Months after cataract surgery in both eyes, I was still having problems with two oblique rays of light when looking at a single source of light at night - at different angles in each eye. My doctor guarantees his work for at least a year, so, having discovered a slight wrinkle in each lens, he did a simple (few minutes in his office) procedure which (expectedly) resulted in small bits of debris that would usually dissolve or otherwise go away. Those "floating" bits have NOT gone away, but I can only “see” one of them in my peripheral vision.
However, I now see many oblique rays of light when looking at a single source of light at night (both close up from my [blended monovision] close eye, and at a distance from my distance eye. I can still see much, much better than I could before surgery [strangely some days better than others], but not quite as well as before this procedure. My doctor offered to attempt to break up those bits further with another YAG procedure, but before we do this, I want to be certain that smaller bits of debris won’t cause even more rays of light off of single sources of light. I do have large pupils and have tried Alphagan eye drops but they did not seem to make any difference.
I’ve read posts by several patients with the same complaint I have, and the doctors all say that even though the symptom appeared immediately after the YAG procedure, the YAG had nothing to do with the resulting starbursts.
Anyone else experiencing this? Did a second YAG make it better or worse?
I've done yags on patients for the same reason and the oblique rays go away. Seeing floating debris after a yag is normal, but not the new multiple rays. I suppose re-yagging the debris might help, but I'd ask your surgeon if your IOL has been damaged in any way from the original cataract surgery or during the original yag procedure. Another point is that blended vision will naturally give you glare...this is natural and normal and it's coming from your intermediate non dominant eye. I always explain to my blended vision patients that they may require a prescription for glasses at night time. So, prescription glasses may help some of your glare issues.
I hope this is helpful,
Timothy D. McGarity, M.D.
Dr. McGarity, thank you for answering my post; I've been posting this all over the internet, trying to find the answers. You are my doctor (and it seems this site doesn't allow me to private message you, but maybe posting a reply will help other people), so I know this is not a result of the blended monovision; it happens close up with the close eye and at a distance even with only the one (distance) eye. Prescription glasses with anti-glare coating worn while driving at night help only a tiny bit.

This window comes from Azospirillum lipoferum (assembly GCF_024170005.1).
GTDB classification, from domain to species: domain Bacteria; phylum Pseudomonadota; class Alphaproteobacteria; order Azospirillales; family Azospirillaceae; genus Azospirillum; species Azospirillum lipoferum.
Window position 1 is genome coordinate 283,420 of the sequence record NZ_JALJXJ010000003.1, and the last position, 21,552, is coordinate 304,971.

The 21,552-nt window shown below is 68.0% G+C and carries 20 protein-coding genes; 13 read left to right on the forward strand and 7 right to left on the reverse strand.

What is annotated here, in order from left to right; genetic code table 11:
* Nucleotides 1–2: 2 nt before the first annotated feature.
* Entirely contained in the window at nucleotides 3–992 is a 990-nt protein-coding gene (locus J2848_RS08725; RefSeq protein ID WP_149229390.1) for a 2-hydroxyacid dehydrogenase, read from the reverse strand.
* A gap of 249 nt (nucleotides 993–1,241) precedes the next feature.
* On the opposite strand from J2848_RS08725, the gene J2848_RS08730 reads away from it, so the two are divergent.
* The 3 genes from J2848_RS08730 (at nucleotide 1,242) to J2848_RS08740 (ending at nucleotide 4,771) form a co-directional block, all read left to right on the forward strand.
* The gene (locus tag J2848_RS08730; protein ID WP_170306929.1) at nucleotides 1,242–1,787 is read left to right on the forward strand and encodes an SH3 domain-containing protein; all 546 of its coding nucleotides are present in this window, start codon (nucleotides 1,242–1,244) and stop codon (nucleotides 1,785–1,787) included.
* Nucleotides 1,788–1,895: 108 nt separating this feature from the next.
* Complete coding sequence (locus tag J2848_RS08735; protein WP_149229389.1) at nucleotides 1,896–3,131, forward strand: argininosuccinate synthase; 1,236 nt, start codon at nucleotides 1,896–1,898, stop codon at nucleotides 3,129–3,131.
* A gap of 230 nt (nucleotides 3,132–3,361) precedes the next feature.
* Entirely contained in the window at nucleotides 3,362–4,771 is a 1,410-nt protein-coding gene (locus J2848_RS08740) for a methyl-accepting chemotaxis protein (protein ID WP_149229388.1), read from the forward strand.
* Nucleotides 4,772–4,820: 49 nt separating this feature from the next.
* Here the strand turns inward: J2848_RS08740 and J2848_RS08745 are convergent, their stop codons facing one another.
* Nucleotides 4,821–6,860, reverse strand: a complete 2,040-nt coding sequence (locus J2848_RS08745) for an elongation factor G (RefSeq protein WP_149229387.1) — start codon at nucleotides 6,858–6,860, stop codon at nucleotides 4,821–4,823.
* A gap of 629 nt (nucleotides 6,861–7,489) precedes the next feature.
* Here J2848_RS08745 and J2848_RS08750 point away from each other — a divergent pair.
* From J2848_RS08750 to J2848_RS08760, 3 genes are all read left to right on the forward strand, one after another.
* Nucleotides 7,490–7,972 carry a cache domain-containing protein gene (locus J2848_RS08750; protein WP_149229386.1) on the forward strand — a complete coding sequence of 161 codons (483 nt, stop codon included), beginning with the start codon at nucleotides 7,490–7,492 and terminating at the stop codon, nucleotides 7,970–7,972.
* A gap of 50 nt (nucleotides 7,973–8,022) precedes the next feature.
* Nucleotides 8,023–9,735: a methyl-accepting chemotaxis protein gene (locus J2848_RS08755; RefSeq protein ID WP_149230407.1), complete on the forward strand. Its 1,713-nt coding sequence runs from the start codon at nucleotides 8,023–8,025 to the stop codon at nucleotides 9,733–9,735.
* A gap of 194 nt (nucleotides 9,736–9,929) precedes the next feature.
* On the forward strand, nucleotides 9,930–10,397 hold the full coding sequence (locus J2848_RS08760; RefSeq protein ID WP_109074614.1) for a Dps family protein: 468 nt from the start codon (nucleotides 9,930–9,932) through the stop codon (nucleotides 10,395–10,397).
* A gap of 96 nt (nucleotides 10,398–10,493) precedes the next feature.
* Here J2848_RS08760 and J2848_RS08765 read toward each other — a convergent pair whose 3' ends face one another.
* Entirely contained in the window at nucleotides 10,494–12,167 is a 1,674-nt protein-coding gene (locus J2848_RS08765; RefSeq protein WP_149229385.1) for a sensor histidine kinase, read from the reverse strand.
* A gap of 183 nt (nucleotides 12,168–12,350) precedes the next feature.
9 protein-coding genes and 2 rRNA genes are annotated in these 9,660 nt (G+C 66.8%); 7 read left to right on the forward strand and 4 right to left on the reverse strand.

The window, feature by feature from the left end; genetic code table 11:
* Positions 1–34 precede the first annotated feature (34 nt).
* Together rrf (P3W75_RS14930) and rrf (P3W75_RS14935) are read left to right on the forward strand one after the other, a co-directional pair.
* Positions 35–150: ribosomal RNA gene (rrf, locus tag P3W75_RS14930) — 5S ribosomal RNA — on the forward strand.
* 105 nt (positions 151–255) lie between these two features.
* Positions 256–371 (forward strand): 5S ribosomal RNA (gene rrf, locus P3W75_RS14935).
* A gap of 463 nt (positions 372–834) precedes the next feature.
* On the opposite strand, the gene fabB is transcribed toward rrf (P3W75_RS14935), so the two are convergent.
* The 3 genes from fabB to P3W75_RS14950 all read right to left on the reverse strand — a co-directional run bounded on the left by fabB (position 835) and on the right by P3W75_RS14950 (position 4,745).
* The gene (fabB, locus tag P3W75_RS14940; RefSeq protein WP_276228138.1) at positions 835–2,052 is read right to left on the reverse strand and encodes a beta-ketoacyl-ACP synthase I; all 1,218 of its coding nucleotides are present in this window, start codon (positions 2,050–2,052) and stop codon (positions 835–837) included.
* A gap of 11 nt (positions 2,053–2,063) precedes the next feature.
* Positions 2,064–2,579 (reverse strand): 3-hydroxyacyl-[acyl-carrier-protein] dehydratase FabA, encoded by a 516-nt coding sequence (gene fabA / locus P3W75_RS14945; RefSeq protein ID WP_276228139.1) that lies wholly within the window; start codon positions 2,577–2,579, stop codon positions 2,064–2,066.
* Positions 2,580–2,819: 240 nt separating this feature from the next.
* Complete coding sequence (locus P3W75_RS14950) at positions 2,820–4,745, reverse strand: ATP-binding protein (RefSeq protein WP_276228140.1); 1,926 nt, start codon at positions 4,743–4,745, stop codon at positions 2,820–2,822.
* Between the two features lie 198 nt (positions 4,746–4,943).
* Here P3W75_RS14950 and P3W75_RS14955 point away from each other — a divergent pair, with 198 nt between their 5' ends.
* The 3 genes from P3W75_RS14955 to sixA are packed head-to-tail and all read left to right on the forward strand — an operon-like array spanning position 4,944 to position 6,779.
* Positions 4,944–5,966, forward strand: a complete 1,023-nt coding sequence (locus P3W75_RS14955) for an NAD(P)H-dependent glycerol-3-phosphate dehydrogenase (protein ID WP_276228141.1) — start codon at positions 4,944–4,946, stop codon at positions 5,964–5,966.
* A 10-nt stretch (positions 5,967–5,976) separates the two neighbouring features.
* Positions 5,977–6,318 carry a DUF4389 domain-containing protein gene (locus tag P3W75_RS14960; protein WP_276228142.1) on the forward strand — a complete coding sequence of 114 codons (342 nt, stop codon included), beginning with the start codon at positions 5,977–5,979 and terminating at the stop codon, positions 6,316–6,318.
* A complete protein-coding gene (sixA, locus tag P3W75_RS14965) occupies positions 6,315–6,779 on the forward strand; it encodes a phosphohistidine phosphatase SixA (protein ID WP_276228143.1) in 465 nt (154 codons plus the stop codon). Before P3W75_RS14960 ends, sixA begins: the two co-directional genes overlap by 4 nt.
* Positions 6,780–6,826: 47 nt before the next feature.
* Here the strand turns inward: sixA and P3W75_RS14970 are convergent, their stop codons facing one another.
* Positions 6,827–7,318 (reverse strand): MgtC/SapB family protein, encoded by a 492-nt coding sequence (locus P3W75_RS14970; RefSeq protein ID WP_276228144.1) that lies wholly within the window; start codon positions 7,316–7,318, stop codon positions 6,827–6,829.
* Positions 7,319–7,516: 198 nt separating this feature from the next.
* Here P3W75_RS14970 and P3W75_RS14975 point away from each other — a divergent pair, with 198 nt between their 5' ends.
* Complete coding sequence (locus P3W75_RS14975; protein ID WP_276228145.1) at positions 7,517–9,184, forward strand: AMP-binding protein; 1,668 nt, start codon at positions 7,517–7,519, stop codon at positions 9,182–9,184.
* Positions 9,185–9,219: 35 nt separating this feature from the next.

On MedHelp alone I found these three people with the same experience of starbursts after YAG:
By kmcc | Nov 02, 2009 Had cataract surgery 4 years ago. Had YAG procedure in late 2008. Since the YAG, I've had streaks of light emanating from any source of light at night (streetlights, car headlights, etc).
Inheritor Jan 21, 2010 To: Those who have star bursts from yag laser surgery
Any cures for star bursts after yag surgery? Total laser show at night from other cars, street lights, house lights, and signal lights. My eye clinic says starbursts are very rare from yag. Mine happen after 2nd eye yag.
wigfield Jun 02, 2007 well i really hope it does get better since ive had the laser treatment the starbursting seems to be worse,if i look at a light source the startbursting is everywhere,
The doctors all say the starbursts couldn't have been cause by the YAG, but the patients (including me) are noticing increased starbursting after YAG. I guess we are definitely a minority.
I'll call your office but I'm out here trying to research this fist. Here is the only suggestion I found so far (and I doubt it is relevant in this case, but am curious what you think): "Would Corneal topography, also known as photokeratoscopy or videokeratography help?
a non-invasive medical imaging technique for mapping the surface curvature of the cornea, the outer structure of the eye. Since the cornea is normally responsible for some 70% of the eye's refractive power, its topography is of critical importance in determining the quality of vision."
Hi , I am 45 yrs old and got cataracts early in life . Just had yag cap after 8 yr old implant. I have worse starbursts now , than I did before . Same description you are giving . Colors seem one shade lighter in the eye ads well . Car driving at nite is bad with starburst . Dr said to give it a week ,it's been 4 days with no change Brian
Hello, sorry, just now seeing your reply. I'm very late in getting back to you. Please accept my apology. Any luck yet? Please see my comment to Brian.
Timothy D. McGarity, M.D.
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